The fate of Whistlers athletes village is coming down to the wire.
There is still no indication from the province whether it approves of the municipalitys business plan for the village, despite repeated pleas.
Mayor Ken Melamed called it "nail biting time" this week as the days pass by without word and the drop-dead date for getting into the ground draws nearer.
"We havent heard an official response," he said Tuesday. "The unofficially response is "be patient" and thats what were trying to do."
There were meetings between municipal and provincial staff early this week. Previous to that a Whistler delegation including the mayor and administrator Bill Barratt met with Premier Gordon Campbell in Victoria at the end of March. A follow up letter was sent to the province in mid-April.
The details of the proposed business plan are not public, save that Whistler has asked for help from the province to build the village.
With $45 million from the Vancouver Organizing Committee for the 2010 Olympic and Paralympic Games to build the village, Whistler is looking for more funding to make the village permanent and a lasting legacy for the community. It will become employee housing post-Games.
If there is no help forthcoming, the future of the village is uncertain.
Mayor Melamed is still hoping that approval of the plan is coming within days, which will allow the municipality to hold a public hearing on the rezoning to gauge community support by the third week of May. If that happens Whistler would still have time to be in the ground at the Lower Cheakamus site by the beginning of June.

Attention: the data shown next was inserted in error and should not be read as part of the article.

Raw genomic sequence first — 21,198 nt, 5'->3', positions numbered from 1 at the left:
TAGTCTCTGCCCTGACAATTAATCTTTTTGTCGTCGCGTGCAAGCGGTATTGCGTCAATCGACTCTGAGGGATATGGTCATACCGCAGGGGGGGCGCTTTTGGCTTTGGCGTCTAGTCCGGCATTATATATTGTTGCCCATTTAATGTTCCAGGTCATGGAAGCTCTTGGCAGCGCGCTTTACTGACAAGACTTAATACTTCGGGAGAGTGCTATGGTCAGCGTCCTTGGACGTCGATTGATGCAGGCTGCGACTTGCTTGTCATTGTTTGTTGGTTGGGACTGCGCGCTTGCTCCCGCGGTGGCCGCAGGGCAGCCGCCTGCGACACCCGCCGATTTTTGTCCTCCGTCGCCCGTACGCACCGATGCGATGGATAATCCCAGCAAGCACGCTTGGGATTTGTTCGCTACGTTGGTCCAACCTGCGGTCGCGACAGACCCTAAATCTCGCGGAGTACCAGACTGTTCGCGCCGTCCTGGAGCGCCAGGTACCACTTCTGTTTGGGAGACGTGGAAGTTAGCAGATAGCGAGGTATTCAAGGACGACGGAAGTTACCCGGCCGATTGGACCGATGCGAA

Council has been setting the stage for the business plan approval in order to streamline the process as much as possible.
On Monday night council made some minor changes to the rezoning bylaws, which are sitting at second reading.
The changes ensure that the commercial area, which will be roughly 16,000 square feet, will remain for local neighbourhood uses, including businesses such as a grocery store, restaurant, and local retail. An extra 3,000 square feet will be for professional offices such as doctors, dentists and lawyers. By way of comparison, Nesters Market is roughly 13,000 square feet.
Council also authorized a public hearing on the bylaws but the date has not yet been set because of the outstanding details on the business plan.
The bylaws will not move ahead to a public hearing until the business plan is finalized and made public.
Meanwhile, the budget introduced by the federal government on Tuesday contained no mention of the additional $55 million VANOC is seeking from Ottawa.
Last year VANOC announced it needed an additional $110 million for venue construction and asked the federal and provincial governments to split that cost.
In a statement released Wednesday by VANOC, CEO John Furlong said VANOC has fostered a new relationship with the federal government since Januarys election and dialogue is on-going with both levels of government regarding the capital funding requested.
"We have a submission before the federal and provincial governments for assistance with capital funding and we understand they are continuing to do their due diligence," Furlong said.
Venue construction scheduled for this year is going ahead as planned.